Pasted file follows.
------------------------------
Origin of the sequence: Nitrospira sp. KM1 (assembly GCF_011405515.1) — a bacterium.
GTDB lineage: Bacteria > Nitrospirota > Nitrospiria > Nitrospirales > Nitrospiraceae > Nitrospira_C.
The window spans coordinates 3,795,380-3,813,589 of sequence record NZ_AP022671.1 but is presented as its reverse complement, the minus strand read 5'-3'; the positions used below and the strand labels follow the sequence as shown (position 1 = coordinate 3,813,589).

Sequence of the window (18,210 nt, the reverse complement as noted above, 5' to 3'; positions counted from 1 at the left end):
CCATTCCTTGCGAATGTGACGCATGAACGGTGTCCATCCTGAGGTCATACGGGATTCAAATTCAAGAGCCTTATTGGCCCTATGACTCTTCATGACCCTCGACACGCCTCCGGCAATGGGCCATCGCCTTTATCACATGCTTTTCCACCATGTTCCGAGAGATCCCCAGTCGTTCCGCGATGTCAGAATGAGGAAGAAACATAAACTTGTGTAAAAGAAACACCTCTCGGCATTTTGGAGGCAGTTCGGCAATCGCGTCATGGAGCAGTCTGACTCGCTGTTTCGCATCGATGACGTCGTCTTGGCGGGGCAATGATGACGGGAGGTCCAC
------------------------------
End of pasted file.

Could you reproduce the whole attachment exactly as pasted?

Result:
Origin of the sequence: Nitrospira sp. KM1 (assembly GCF_011405515.1) — a bacterium.
GTDB lineage: Bacteria > Nitrospirota > Nitrospiria > Nitrospirales > Nitrospiraceae > Nitrospira_C.
The window spans coordinates 3,795,380-3,813,589 of sequence record NZ_AP022671.1 but is presented as its reverse complement, the minus strand read 5'-3'; the positions used below and the strand labels follow the sequence as shown (position 1 = coordinate 3,813,589).

Sequence of the window (18,210 nt, the reverse complement as noted above, 5' to 3'; positions counted from 1 at the left end):
CCATTCCTTGCGAATGTGACGCATGAACGGTGTCCATCCTGAGGTCATACGGGATTCAAATTCAAGAGCCTTATTGGCCCTATGACTCTTCATGACCCTCGACACGCCTCCGGCAATGGGCCATCGCCTTTATCACATGCTTTTCCACCATGTTCCGAGAGATCCCCAGTCGTTCCGCGATGTCAGAATGAGGAAGAAACATAAACTTGTGTAAAAGAAACACCTCTCGGCATTTTGGAGGCAGTTCGGCAATCGCGTCATGGAGCAGTCTGACTCGCTGTTTCGCATCGATGACGTCGTCTTGGCGGGGCAATGATGACGGGAGGTCCAC